The first object to attract our attention on Atelier Bonk’s stand in the Ventura At Work exhibition in Milan was the candle stick holder.
That is until it was pointed out to us that it is actually a potato masher.
It’s a very simple mistake to make. Especially if you’re as daft as us.
Bruges based Atelier Bonk is the result of a co-operation between designer Tim “Interror.be” Baute and graphic artist Stefaan de Croock, a.k.a. Strook.
The name of the atelier may cause uncontrolled sniggering among British primary school children; the work however is worthy of a little more mature respect
The concept is very simple: Strook draws something and Tim then transforms the 2D drawing into a 3D object.
Strook’s art has the impudent rawness of street art, his weapon of choice is the marker pen, and Tim’s metalworking background allows him to transform Strook’s lines and curves into objects that loyally translate the original graffiti narrative into a socially acceptable object without losing any of its boldness.
The collection was, effectively, premiered at DMY Berlin 2012 when Tim exhibited the first result of the co-operation: a powder-coated steel bench that can be used indoors or out. The bench formed the focal point of the Atelier Bonk stand in Milan, and was complemented by a live drawing performance by Strook which illustrated the design process. And the large piece of steel he was drawing on.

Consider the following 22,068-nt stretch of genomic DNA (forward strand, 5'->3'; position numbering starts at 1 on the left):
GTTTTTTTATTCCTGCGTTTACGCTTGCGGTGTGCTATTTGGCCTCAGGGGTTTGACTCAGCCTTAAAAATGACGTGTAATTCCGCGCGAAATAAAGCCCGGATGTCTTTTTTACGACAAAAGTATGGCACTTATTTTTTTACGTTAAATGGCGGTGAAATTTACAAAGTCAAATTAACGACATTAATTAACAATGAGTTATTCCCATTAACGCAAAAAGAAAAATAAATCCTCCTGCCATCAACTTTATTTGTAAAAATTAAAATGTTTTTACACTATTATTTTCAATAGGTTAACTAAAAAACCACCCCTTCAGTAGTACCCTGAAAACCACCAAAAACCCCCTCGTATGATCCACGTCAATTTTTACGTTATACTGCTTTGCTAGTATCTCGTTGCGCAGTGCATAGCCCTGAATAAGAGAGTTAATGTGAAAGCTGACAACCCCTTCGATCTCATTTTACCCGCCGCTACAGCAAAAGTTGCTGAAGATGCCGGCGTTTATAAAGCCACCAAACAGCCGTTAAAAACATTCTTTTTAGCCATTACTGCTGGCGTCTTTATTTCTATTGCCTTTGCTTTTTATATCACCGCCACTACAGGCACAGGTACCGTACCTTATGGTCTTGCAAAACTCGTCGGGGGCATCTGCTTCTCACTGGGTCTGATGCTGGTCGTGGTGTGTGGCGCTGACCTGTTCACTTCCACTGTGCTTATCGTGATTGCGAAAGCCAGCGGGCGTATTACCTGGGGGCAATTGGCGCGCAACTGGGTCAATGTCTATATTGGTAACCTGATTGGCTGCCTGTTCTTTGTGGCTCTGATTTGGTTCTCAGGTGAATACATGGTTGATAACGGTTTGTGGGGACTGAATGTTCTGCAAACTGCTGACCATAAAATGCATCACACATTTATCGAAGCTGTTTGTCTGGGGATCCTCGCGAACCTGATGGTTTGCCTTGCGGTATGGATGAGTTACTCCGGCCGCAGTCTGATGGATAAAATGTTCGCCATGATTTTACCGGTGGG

In addition the collection includes a powder-coated aluminium coffee table, Merged, an object which in its form language is very reminiscent of many classics from the modern era – yet which has a background that couldn’t be any more different.
Further proof if it were needed that form does follow function, and the path you choose to get there is ultimately what is important and interesting.
We’d love to say that the potato masher Stoemp is our favourite item in the collection. But you wouldn’t believe us. You’d just think we were saying that to cover up our embarrassment.
What we really like about Atelier Bonk’s approach is less the products, delightful as they are, and much more the combination of methods and processes they use and the possibilities that arise through this combination.
As with all good contemporary design Tim and Stefaan have carefully considered the options before them: and from these options devised something new that allows them to create new objects that are as interesting as they are respectful of resources.
Specifically they have created a sort of “design development system”, a system that is endlessly customisable, and not just in terms of the pattern, but also in terms of form, size and proportion. The creation of objects isn’t automatic, it always involves the creative and experienced input from both Tim and Stefaan.
But from this input comes an infinite number of possibilities.
And in our modern world of consumers looking for individual objects within the context of familiar form languages, we can think of nothing more interesting for the market.
And in our modern economic climate we can think of nothing more valuable for designers.
More details on Atelier Bonk can be found at: www.atelierbonk.be